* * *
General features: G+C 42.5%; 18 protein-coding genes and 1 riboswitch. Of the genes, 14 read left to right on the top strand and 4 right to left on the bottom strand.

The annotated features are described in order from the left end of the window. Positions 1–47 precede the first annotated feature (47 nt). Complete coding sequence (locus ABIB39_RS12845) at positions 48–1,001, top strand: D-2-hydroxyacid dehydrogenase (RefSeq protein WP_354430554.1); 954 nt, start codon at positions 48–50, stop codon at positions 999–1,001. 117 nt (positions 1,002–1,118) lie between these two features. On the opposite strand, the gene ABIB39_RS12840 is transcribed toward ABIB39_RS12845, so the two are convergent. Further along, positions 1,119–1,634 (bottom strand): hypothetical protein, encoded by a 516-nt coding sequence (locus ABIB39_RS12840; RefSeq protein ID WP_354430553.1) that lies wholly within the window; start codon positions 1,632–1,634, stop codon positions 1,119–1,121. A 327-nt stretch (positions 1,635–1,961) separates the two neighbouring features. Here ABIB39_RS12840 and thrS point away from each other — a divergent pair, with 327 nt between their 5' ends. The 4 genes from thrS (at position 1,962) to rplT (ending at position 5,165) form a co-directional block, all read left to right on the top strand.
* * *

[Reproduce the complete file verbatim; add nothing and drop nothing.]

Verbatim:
General features: G+C 42.5%; 18 protein-coding genes and 1 riboswitch. Of the genes, 14 read left to right on the top strand and 4 right to left on the bottom strand.

The annotated features are described in order from the left end of the window. Positions 1–47 precede the first annotated feature (47 nt). Complete coding sequence (locus ABIB39_RS12845) at positions 48–1,001, top strand: D-2-hydroxyacid dehydrogenase (RefSeq protein WP_354430554.1); 954 nt, start codon at positions 48–50, stop codon at positions 999–1,001. 117 nt (positions 1,002–1,118) lie between these two features. On the opposite strand, the gene ABIB39_RS12840 is transcribed toward ABIB39_RS12845, so the two are convergent. Further along, positions 1,119–1,634 (bottom strand): hypothetical protein, encoded by a 516-nt coding sequence (locus ABIB39_RS12840; RefSeq protein ID WP_354430553.1) that lies wholly within the window; start codon positions 1,632–1,634, stop codon positions 1,119–1,121. A 327-nt stretch (positions 1,635–1,961) separates the two neighbouring features. Here ABIB39_RS12840 and thrS point away from each other — a divergent pair, with 327 nt between their 5' ends. The 4 genes from thrS (at position 1,962) to rplT (ending at position 5,165) form a co-directional block, all read left to right on the top strand.